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Federal judge dismisses lawsuit over legal advice

Published November 4, 2013 5:09 pm
This is an archived article that was published on sltrib.com in 2013, and information in the article may be outdated. It is provided only for personal research purposes and may not be reprinted.

A federal judge has dismissed a lawsuit brought by a Utah Air National Guard member who said bad legal advice cost him a promotion.

In a ruling issued Monday, U.S. District Court Judge Robert J. Shelby said Mark Viau has no legal grounds to bring federal civil rights against the Utah Air National Guard, or legal malpractice and negligent employment claims against the state of Utah. Viau initially filed his lawsuit in state court and then transferred it to federal court, allowing Shelby to rule on both issues.

Shelby said that the Utah Governmental Immunity Act barred Viau's claims against the state and any of its entities. In August, Shelby dismissed the United States as a defendant.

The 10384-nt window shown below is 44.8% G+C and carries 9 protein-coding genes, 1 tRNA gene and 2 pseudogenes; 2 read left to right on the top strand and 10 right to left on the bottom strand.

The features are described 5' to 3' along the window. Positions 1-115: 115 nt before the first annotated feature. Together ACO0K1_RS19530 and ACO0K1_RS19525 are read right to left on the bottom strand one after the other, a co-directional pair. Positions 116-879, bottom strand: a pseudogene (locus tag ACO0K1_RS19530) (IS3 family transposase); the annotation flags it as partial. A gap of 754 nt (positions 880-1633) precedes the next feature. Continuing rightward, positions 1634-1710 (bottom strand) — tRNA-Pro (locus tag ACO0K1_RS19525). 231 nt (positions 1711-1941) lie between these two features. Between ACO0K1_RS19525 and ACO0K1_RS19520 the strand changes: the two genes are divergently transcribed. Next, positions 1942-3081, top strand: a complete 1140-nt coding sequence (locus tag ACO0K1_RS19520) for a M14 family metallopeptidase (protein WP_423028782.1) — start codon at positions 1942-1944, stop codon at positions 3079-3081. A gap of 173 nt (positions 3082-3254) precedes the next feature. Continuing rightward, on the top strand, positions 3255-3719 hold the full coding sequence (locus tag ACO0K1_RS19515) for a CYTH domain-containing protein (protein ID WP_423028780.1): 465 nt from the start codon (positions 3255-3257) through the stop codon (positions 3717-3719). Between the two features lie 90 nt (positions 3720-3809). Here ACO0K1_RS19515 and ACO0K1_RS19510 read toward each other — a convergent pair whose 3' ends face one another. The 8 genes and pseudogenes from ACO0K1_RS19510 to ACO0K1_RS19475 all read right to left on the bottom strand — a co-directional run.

The promotion became an issue due to a criminal case involving Viau.

A federal grand jury in 2008 charged Viau with 17 counts of making false statements, witness tampering, bank fraud and mail fraud while working as a special agent with the Department of Housing and Urban Development. The indictment alleged Viau lied on disclosure forms about real estate businesses he had on the side, violated terms of a mortgage and sought reimbursement for faulty bullet-proof vest he never purchased.

Viau pleaded guilty to a single felony count of mail fraud in 2011 and was sentenced to 36 months probation and ordered to pay nearly $4,000 in restitution. That same year, he was denied promotion from captain to major.

Viau alleged in his lawsuit that an attorney for the Utah Air National Guard mistakenly told him his career would not be affected by pleading guilty to a felony in a criminal case and asserted he would not have accepted the plea deal otherwise.





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